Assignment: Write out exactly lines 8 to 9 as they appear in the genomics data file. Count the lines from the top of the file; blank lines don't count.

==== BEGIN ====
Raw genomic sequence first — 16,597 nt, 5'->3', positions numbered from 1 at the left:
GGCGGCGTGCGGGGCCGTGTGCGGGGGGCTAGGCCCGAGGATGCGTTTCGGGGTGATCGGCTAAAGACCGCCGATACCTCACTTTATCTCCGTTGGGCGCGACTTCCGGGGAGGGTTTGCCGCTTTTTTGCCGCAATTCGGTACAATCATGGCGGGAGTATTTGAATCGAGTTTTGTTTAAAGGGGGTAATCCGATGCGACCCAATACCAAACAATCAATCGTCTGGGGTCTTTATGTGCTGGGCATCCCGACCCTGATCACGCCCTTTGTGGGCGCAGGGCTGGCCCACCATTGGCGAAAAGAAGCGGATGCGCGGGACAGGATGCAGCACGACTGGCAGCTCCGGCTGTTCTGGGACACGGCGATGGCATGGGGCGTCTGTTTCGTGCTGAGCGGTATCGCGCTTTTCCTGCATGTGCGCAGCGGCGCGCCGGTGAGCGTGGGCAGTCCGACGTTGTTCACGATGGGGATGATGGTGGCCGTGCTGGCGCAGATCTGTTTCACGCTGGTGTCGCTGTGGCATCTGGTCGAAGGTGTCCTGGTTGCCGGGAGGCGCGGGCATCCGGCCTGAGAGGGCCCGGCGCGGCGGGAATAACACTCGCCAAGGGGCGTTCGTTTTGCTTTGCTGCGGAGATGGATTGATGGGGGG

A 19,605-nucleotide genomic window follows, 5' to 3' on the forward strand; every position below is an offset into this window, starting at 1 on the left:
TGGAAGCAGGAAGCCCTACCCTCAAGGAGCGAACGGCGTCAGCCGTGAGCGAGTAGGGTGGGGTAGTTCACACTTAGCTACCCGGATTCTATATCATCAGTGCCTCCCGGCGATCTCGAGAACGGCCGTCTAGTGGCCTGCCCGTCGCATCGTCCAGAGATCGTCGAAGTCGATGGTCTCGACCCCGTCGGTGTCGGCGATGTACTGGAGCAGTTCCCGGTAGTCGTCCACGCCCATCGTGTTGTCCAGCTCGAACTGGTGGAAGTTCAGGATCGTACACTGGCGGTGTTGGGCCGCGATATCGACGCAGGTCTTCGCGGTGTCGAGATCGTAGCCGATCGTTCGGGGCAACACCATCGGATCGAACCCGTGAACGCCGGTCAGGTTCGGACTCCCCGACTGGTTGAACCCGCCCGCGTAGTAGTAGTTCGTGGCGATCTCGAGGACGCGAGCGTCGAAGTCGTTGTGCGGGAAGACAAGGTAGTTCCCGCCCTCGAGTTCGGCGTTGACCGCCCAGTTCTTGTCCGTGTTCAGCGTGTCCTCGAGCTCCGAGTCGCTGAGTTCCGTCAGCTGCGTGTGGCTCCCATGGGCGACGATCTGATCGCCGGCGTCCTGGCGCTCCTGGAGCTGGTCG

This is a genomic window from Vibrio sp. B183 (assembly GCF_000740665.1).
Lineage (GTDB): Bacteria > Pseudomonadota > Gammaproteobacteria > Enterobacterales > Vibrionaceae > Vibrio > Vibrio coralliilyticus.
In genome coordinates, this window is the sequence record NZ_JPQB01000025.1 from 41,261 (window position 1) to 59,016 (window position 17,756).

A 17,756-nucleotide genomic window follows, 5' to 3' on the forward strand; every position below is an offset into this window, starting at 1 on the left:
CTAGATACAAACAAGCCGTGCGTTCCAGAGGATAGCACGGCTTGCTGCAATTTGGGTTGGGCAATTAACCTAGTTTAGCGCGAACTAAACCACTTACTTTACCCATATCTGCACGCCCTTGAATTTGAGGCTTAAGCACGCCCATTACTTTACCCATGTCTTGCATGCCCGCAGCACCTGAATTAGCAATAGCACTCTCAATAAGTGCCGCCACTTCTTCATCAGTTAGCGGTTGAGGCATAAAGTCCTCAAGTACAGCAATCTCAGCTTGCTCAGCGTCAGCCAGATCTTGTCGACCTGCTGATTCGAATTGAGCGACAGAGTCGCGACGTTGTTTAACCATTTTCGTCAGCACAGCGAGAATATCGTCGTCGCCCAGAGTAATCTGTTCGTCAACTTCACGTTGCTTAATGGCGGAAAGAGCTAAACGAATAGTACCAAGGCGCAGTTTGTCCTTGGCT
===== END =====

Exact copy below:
A 17,756-nucleotide genomic window follows, 5' to 3' on the forward strand; every position below is an offset into this window, starting at 1 on the left:
CTAGATACAAACAAGCCGTGCGTTCCAGAGGATAGCACGGCTTGCTGCAATTTGGGTTGGGCAATTAACCTAGTTTAGCGCGAACTAAACCACTTACTTTACCCATATCTGCACGCCCTTGAATTTGAGGCTTAAGCACGCCCATTACTTTACCCATGTCTTGCATGCCCGCAGCACCTGAATTAGCAATAGCACTCTCAATAAGTGCCGCCACTTCTTCATCAGTTAGCGGTTGAGGCATAAAGTCCTCAAGTACAGCAATCTCAGCTTGCTCAGCGTCAGCCAGATCTTGTCGACCTGCTGATTCGAATTGAGCGACAGAGTCGCGACGTTGTTTAACCATTTTCGTCAGCACAGCGAGAATATCGTCGTCGCCCAGAGTAATCTGTTCGTCAACTTCACGTTGCTTAATGGCGGAAAGAGCTAAACGAATAGTACCAAGGCGCAGTTTGTCCTTGGCT